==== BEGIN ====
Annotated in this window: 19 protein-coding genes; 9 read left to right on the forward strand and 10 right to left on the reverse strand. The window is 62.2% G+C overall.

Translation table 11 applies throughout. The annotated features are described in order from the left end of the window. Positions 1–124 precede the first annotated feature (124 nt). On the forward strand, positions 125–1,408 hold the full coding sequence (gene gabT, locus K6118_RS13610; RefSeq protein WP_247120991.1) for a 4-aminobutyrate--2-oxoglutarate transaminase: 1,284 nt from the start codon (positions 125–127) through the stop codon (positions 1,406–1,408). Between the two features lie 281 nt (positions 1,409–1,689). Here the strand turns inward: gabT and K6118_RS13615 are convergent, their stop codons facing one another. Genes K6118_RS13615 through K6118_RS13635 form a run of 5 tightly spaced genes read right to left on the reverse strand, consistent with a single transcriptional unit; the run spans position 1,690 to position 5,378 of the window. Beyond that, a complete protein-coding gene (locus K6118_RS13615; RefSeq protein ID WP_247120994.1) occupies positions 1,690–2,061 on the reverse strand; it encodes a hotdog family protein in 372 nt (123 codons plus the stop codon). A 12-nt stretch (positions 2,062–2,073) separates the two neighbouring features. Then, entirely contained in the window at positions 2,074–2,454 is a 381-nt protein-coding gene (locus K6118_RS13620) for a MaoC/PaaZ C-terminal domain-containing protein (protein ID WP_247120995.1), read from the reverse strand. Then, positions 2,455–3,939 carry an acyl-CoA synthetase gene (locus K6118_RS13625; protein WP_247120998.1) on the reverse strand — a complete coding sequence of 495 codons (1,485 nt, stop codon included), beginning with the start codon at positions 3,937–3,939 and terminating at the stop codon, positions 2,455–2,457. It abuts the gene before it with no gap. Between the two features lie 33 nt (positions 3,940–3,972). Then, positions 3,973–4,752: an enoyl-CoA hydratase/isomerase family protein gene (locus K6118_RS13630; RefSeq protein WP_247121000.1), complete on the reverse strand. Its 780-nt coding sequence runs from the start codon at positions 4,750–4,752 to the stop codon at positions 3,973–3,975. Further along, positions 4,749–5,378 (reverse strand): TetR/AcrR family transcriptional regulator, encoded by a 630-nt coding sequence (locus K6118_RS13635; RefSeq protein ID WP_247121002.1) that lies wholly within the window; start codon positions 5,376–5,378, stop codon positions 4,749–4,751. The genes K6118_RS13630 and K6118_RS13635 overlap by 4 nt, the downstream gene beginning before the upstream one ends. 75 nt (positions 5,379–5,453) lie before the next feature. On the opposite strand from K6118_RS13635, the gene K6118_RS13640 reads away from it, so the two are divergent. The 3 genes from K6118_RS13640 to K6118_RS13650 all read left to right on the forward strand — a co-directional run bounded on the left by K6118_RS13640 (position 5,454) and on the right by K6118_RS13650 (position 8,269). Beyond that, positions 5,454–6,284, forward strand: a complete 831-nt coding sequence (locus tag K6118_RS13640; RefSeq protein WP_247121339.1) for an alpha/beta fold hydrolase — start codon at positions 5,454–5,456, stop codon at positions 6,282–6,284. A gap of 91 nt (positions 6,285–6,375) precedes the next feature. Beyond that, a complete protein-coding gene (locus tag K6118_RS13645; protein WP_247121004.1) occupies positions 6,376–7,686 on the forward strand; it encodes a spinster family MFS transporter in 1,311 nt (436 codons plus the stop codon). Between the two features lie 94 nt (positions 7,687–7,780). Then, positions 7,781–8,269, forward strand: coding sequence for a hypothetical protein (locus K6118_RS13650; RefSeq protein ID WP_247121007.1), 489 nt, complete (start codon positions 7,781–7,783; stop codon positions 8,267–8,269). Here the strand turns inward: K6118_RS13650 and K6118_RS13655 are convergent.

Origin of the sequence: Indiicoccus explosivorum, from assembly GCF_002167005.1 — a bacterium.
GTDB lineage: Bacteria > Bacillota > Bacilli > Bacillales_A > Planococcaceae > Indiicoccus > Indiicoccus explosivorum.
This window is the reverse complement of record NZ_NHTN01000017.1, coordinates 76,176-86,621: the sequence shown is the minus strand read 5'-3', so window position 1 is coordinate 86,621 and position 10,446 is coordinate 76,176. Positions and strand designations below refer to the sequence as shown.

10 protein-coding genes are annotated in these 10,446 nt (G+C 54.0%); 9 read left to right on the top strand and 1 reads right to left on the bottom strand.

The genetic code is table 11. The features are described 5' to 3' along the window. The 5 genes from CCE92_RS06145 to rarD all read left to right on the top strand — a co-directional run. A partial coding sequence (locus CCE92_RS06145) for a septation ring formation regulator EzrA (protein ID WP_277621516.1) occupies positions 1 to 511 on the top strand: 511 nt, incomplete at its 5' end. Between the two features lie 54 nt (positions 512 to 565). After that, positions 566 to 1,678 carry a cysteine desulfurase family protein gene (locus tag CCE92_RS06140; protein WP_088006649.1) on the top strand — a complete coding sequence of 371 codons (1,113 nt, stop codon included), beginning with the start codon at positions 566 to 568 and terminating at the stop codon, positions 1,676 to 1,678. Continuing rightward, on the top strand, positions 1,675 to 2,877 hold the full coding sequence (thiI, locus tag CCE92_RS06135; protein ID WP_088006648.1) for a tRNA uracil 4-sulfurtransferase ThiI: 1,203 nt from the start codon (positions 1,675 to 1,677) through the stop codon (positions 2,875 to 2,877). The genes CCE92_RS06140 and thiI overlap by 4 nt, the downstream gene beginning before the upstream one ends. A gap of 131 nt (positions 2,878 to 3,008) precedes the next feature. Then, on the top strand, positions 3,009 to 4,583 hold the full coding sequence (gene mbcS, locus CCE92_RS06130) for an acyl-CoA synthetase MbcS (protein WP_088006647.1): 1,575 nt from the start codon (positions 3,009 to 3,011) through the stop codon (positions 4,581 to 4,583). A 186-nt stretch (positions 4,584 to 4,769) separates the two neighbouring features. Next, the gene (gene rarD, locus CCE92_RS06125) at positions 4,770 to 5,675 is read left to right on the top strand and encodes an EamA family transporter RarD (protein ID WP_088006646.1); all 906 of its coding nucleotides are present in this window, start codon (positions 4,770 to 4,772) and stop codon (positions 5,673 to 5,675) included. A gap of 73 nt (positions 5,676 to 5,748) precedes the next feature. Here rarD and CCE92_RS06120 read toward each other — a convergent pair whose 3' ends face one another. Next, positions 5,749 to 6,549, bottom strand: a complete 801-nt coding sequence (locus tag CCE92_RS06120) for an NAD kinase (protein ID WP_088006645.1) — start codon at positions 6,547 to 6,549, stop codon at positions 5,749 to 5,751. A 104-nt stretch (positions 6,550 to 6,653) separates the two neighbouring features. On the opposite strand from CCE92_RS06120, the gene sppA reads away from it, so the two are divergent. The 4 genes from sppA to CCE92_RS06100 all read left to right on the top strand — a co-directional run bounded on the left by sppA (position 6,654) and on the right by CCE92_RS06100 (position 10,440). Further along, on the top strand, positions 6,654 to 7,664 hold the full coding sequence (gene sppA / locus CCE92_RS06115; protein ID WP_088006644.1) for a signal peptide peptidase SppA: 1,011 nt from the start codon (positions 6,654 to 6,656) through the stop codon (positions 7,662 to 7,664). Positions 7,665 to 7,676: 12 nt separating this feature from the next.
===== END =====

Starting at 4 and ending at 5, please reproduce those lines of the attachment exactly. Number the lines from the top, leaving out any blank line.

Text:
GTDB lineage: Bacteria > Bacillota > Bacilli > Bacillales_A > Planococcaceae > Indiicoccus > Indiicoccus explosivorum.
This window is the reverse complement of record NZ_NHTN01000017.1, coordinates 76,176-86,621: the sequence shown is the minus strand read 5'-3', so window position 1 is coordinate 86,621 and position 10,446 is coordinate 76,176. Positions and strand designations below refer to the sequence as shown.